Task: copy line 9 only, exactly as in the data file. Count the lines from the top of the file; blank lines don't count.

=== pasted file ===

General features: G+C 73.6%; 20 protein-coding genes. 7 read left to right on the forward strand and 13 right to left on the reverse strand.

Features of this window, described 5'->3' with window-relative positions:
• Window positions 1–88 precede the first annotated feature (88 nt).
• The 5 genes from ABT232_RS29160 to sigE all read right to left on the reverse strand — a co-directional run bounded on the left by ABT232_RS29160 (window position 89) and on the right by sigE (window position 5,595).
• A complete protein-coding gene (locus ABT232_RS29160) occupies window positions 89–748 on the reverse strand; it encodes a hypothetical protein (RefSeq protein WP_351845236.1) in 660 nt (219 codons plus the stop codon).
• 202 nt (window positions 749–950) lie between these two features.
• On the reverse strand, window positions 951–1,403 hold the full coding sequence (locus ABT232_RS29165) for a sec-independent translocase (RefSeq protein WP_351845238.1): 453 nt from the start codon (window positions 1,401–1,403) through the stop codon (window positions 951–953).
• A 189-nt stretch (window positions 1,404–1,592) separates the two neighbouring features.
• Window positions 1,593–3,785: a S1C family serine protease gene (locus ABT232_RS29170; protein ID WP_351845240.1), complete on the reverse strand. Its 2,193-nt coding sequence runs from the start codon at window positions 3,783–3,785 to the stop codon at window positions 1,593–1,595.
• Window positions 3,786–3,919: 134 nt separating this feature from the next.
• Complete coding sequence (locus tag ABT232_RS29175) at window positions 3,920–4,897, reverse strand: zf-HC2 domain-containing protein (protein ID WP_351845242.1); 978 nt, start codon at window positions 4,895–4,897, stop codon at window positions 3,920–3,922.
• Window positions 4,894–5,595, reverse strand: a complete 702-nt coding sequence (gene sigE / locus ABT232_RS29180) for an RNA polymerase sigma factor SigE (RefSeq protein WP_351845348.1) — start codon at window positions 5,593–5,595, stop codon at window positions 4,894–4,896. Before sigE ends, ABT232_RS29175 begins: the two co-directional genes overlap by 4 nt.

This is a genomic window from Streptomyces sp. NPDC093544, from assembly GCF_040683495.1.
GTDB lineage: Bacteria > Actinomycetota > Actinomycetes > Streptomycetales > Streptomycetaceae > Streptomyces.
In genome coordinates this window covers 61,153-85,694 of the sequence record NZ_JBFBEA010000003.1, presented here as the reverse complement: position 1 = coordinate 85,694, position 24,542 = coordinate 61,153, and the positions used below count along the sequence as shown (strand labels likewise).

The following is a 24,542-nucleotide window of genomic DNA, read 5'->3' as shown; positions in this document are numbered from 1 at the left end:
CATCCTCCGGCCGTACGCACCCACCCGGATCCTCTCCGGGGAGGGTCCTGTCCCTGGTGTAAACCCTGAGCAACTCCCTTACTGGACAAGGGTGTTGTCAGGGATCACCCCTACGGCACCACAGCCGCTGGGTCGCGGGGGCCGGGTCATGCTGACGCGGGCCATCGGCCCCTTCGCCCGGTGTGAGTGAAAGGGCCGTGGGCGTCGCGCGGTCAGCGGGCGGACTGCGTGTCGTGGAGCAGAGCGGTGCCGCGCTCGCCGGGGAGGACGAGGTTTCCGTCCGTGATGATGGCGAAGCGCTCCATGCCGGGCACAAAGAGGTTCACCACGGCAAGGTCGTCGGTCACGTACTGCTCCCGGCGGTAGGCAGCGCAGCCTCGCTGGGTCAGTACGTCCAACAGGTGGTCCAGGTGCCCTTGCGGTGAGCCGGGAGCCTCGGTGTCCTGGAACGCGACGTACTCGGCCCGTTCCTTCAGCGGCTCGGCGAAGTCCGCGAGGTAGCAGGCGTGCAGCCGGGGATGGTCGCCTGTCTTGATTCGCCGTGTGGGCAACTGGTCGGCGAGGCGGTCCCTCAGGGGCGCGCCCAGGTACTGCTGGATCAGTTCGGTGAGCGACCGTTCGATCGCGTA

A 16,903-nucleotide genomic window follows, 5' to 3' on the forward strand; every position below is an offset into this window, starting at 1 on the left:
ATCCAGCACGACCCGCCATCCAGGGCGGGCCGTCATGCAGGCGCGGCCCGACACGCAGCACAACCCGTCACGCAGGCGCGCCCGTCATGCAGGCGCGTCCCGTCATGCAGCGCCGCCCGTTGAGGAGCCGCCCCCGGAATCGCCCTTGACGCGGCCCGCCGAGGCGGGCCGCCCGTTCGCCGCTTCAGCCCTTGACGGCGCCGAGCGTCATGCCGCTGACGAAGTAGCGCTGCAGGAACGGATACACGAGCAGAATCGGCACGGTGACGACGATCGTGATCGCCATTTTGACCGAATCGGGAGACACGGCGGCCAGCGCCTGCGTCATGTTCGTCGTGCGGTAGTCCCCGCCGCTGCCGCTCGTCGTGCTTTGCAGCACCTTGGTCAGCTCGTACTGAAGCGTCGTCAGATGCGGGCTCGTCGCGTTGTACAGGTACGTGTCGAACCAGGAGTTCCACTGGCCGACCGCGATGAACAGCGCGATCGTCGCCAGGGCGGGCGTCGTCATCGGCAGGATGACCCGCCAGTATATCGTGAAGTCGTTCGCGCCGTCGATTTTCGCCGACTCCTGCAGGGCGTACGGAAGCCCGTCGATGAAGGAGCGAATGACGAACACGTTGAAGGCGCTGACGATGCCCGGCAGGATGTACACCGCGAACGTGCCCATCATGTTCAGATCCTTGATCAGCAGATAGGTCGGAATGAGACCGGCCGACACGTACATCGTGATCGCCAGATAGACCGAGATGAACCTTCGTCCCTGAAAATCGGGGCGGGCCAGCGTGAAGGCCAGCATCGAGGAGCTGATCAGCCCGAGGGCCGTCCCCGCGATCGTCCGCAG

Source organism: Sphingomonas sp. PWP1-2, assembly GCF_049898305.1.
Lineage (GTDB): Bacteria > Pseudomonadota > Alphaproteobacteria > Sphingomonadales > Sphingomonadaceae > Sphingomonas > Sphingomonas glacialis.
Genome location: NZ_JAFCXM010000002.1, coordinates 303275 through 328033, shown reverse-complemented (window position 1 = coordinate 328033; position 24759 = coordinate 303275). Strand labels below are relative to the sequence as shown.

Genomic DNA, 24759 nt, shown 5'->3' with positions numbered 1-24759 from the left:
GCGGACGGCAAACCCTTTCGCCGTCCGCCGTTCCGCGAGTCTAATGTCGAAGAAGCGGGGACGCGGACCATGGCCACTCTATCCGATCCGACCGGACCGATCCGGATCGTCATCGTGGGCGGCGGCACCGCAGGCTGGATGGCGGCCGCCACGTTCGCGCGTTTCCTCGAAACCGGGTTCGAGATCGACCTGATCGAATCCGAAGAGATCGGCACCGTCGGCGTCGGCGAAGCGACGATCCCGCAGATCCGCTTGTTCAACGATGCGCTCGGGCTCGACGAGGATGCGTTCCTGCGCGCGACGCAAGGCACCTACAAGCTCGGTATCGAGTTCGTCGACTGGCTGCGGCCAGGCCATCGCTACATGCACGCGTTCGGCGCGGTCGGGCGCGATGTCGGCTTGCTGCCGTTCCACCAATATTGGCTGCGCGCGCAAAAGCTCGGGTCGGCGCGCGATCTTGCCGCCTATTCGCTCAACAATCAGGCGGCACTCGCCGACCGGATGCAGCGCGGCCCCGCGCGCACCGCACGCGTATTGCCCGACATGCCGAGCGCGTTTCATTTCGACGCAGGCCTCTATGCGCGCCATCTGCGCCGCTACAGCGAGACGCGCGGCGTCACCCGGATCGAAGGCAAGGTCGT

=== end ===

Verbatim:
• Window positions 1,593–3,785: a S1C family serine protease gene (locus ABT232_RS29170; protein ID WP_351845240.1), complete on the reverse strand. Its 2,193-nt coding sequence runs from the start codon at window positions 3,783–3,785 to the stop codon at window positions 1,593–1,595.